Next, we’ll look at Defiance, Ohio.
There she is again, giving life to a city. Many towns and cities are built by rivers for the same reason that a larger number of animals often exists by them – water gives life to us all. Without clean, fresh water, we wouldn’t be able to survive. Early settlers of North America already knew this, and you’ll find most of the major cities in the country have water flowing through them.
Finally, let’s take a look at where the Maumee River begins – Fort Wayne, Indiana.
Zoom in near downtown Fort Wayne to see the conflunece of rivers and the beginning of the Maumee River. Fort Wayne is rich in waterways and boasts the headwaters of the Maumee.
As we know, riparian areas are prime habitats for a large variety of creatures. The Maumee River gives extra life to this area of Ohio and grants sanctuary for many fish and amphibious species. The city of Toledo sees a lot of urban wildlife, such as squirrels, chipmunks, raccoons, and rabbits. In the waters of the Maumee, a variety of fish swim. Now, it’s good to note that a shallow river has much less room for fish to thrive. Shallow water faces water quality issues that fish cannot escape from. Thankfully, cleanup efforts are being made and the Maumee River has plenty of room for fish such as smallmouth bass, white bass, walleye, and flathead catfish. Turtles swim in the shallow water. In fact, there are twelve species of turtle in Ohio and many of them find their way to the Maumee.
Red-backed salamanders, snakes, and other sneaky animals make their homes around the river, too. Small animals aren’t the only residents of the area. The Maumee River is a great home for otters, and white-tail deer and the occassional coyote find their way to the banks. What about birds? An incredible number of birds spend their time in the area. Bald eagles, lark sparrows, warblers, wild turkeys, and ducks are just some of the species you might spot. According to Metroparks Toledo, over 300 species of migratory birds find their way to the Maumee River and the surrounding areas to join a whole host of local animals.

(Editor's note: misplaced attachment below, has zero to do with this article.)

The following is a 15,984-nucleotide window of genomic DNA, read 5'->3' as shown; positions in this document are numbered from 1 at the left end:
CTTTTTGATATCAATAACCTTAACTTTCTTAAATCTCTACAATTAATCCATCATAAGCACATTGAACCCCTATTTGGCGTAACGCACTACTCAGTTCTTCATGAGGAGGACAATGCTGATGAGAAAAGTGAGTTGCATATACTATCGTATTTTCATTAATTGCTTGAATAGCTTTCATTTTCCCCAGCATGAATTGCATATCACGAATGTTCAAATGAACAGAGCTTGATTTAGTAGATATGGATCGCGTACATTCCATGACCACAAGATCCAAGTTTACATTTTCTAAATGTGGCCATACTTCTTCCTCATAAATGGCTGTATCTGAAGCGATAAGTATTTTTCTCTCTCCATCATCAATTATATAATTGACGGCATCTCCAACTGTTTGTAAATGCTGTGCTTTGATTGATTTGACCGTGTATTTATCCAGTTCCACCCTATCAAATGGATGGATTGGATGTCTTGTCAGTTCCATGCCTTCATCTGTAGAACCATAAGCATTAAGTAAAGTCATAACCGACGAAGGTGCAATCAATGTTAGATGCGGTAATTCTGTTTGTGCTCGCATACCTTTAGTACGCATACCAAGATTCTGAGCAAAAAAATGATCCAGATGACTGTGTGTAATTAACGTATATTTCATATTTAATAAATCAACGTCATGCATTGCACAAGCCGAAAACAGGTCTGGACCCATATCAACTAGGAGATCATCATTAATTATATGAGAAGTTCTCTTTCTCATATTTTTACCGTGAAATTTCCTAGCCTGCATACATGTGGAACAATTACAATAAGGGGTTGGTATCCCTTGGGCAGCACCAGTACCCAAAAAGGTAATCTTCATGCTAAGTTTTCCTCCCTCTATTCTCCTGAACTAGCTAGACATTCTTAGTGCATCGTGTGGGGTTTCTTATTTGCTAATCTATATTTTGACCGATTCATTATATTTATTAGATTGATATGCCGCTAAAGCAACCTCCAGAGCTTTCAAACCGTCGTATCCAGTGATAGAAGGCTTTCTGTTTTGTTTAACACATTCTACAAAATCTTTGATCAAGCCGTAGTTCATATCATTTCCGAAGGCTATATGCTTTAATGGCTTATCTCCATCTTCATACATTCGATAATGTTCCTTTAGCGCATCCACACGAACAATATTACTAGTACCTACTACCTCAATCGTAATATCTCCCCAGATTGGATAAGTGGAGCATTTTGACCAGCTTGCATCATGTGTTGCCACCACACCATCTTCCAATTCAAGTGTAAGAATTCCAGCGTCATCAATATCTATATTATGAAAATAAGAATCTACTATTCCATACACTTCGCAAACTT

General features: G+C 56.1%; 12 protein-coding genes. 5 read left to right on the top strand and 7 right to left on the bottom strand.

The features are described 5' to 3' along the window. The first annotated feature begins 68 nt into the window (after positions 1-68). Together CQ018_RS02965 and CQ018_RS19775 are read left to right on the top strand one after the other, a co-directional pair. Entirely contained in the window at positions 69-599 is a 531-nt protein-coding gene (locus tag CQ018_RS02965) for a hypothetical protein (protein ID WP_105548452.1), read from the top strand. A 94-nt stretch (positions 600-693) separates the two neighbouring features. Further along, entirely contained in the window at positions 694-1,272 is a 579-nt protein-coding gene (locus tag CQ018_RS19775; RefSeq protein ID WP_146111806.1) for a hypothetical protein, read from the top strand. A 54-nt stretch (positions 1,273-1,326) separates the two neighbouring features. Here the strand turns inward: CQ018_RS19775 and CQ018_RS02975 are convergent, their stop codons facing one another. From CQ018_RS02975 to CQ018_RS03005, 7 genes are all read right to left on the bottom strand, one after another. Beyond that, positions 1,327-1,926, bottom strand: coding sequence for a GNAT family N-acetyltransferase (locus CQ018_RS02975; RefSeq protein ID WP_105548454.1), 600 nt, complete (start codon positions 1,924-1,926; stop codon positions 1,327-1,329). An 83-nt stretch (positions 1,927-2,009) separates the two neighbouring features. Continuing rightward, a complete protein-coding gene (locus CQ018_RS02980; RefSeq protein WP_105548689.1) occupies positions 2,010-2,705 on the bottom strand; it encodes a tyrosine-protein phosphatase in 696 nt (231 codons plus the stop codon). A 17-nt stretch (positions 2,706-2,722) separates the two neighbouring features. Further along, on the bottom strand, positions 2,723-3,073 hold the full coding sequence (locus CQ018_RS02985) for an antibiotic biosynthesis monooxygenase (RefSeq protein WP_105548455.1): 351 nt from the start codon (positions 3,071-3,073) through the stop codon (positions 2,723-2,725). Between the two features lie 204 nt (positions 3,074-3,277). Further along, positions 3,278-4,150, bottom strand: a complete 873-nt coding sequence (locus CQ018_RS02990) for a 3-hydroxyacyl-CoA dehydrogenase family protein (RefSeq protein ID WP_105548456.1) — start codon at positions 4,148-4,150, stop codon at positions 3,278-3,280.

You might also catch a glipse of the crititally endangered Karner blue butterfly. All in all, the area is a great place to stop and watch local and migratory wildlife.
Recreation on the Maumee River
There is plenty to do along the Maumee River, particularly in Toledo. The American Rivers project claims that the Maumee River is on the brink of a recreational renaissance. This is, in part, because Metroparks Toledo has made enormous efforts to highlight the beauty and importance of the river. This includes the developments of the Maumee River Water Trail. This incredible trail stretches for 107 miles. It begins at Maumee Bay and runs all the way to the Ohio-Indiana border. The trail serves to connect several parks and offer several river access points.
Five of Toledo’s Metroparks rest along or near the river trail, including Side Cut Metropark and Middlegrounds Metro Park. Three wildlife areas and three state parks are also connected to the trail, including Mary Jane Thurston State Park and the North Turkeyfoot Wildlife Area. 15 additional public parks are also connected to this trail. In fact, you can access the trail in 39 difference places, each with its own set of amenities and wonders. Havre a picnic, find a place to boat or kayak, or go fishing. Take a hike along the banks of the river and check out some pristine wildlife viewing and birdwatching.
The photo featured at the top of this post is © Sean Pavone/Shutterstock.com
Thank you for reading! Have some feedback for us? Contact the AZ Animals editorial team.